I have as much of a sense of nostalgia as anyone.  I love history.  I think that there is lots to be said about the “good old days,” whenever the heck they were.  I do not, however, think that the “good old days” generally include medicine.

nostalgiaThe fact is that it’s only been about 100 or so years since medical practitioners really got their acts together and started to be able to figure out if they were actually doing anything good.  Prior to that, medicine was a world of humo(u)rs and miasms, treated by bleeding, burning, and purging, plants and animal matter of all sorts (the 6th century Chinese apparently liked otter feces) and all sorts of other awfulness.  In light of some of the things that were done, it’s kind of amazing that anyone survived their treatments.  Mostly, people (and horses) survived in spite of the crazy things that were done to them.

Nevertheless, in those wild and wooly days of yesteryear, enterprising medical entrepreneurs turned out an endless stream of products, with some pretty fantastic claims.  They designed some absolutely artistic advertising cards to go along with those claims, too.  These trade cards surged onto the scene in the 1870’s, coinciding with the advent of color printing.

Look as hard as you’d like – you won’t find any of those products today.  But the claims?  Well, the claims are still around, and they’re pretty much the same as they were 100+ years ago!  Seriously, today, you will find people making the same ridiculous claims for their particular nostrums as they did over a century ago.  Here are some examples –

1.  Are you worried about your horse’s blood being impure?  According to an archaic and somewhat ridiculous line of thinking, “impurities” of the blood are one serious problem.  Of course, no one ever says what those impurities might be, but, no worries, you can get the blood purified anyway!  And, according to a modern text on veterinary herbal medicine, the herbs turmeric and sweet Basil are “Blood purifiers”  – Wynn, S and Fougère, B.  Veterinary Herbal Medicine, 2007, p. 69.

You could have purchased this “blood purifier” over 100 years ago!

2.  Worried about pain?  Why not try some “essential oils?”  According to the website, “The Holistic Horse,” essential oils of peppermint and eucalyptus are a must!  It’s hard to say what the oils are essential for – certainly not for the relief of pain!  There’s certainly nothing wrong with the pungent smells of eucalyptus or peppermint, and, of course, peppermint is a popular flavoring agent.

Of course, oils as pain relievers are nothing new.  If you wanted to buy some pain oil in 1897, you could!  Who knew that people would still be buying this stuff 127 years later?

KidneyandLiverRemedy3.  Concerned that your horse’s kidneys need rejuvenating?  Don’t worry if you didn’t know that they weren’t juvenile enough – inventing problems is one of the great ways to come up with a cure.  If you’re concerned, just go to the website for WolfCreek Ranch and pick up some “Kidney Rejuvenator.” In case other members of your menagerie have problems, it also works on elephants and giraffes.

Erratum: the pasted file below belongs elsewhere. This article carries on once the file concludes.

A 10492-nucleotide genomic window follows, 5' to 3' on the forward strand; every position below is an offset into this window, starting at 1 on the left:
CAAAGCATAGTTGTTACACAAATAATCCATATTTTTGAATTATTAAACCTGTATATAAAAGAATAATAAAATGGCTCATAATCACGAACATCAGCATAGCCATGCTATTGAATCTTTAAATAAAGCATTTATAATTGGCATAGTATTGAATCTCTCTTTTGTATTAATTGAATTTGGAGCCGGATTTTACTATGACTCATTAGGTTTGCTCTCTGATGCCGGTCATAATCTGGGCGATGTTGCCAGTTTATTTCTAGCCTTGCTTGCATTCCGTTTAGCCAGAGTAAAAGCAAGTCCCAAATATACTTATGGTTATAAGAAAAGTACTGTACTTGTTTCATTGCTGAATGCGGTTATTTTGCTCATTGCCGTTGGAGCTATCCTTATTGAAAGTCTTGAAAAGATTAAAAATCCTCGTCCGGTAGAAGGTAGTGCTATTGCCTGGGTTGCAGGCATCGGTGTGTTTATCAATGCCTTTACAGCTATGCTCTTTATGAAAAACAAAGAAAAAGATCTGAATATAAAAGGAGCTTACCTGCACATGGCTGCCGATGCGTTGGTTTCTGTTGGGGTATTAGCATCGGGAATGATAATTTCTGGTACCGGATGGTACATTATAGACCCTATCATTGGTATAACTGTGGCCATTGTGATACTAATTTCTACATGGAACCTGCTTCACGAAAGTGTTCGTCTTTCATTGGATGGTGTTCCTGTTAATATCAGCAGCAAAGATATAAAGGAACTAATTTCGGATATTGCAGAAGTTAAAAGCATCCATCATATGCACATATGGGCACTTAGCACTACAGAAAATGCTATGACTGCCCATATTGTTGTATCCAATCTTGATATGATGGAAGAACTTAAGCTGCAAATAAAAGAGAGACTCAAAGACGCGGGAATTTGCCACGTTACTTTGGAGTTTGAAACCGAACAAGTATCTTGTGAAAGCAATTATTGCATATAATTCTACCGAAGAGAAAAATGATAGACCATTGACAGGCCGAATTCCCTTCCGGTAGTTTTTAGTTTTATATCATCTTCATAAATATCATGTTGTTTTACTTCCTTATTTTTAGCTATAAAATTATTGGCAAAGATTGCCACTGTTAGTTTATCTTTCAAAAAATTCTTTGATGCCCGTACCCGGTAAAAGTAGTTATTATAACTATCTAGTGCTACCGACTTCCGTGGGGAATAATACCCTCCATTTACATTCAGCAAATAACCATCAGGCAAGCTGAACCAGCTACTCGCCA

Or, if you were around 127 years ago, you could have picked up some Hunt’s Remedy.  Not only was it “Never Known to Fail,” you could take care of a lot of other stuff, a sort of one stop medical shop.  I’ve never seen a medicine that never failed – I wonder why you can’t buy any today?  After all, it was good for your cattle, hogs, and poultry, too!

4.  Worried about your horse’s condition?  Who wouldn’t be?  If so, why not try “Pink Powder?” As advertised by Wessex Animal Health in the UK, “For everyday equine life, Pink Powder maintains perfect condition.”

TradeCardsOr, perhaps you might be persuaded by this ad, from 1905?


Look, medical conditions occur for specific reasons.  Horses don’t have unnamed “toxins” circulating around in their body, their blood doesn’t need to be “purified,” their kidneys don’t need “rejuvenating,” and as long as you feed them properly, their “condition” will generally be just fine.  If you look at most any of the claims made for supplements, you’ll find that, at the bottom of it all, they’re pretty much nonsense.

Don’t expect that some untested over-the-counter product that you can buy in a bucket in the feed store is going to somehow bring health and longevity to your horse (or any other animal that you want to take care of.  The best way to do that is REALLY old-fashioned – it was known even prior to glitzy advertising and vague promises – through good feed, regular exercise, and attention to a few routine health details (such as deworming, and vaccination).

Remember, if it sounds too good to be true, it probably is!



Posted by David Ramey

David Ramey, DVM, is a 1983 graduate of Colorado State University.  After completing an internship in equine medicine and surgery at Iowa State University, he entered private equine practice in southern California.  Dr. Ramey is an author of numerous books on equine health care, and a prominent voice for the application of evidence-based standards to veterinary medicine.  He was a member of the task for on "Therapeutic Options" of the American Association of Equine Practitioners, as well as a member of the task force that wrote the current guidelines for the use of "Complementary and Alternative" veterinary medicine for the American Veterinary Association.  He has published numerous articles and books pertaining to "alternative" approaches to veterinary medicine, including the 2004 "Complementary and Alternative Veterinary Medicine Considered," co-authored with world renowned veterinary ethicist Dr. Bernard Rollin.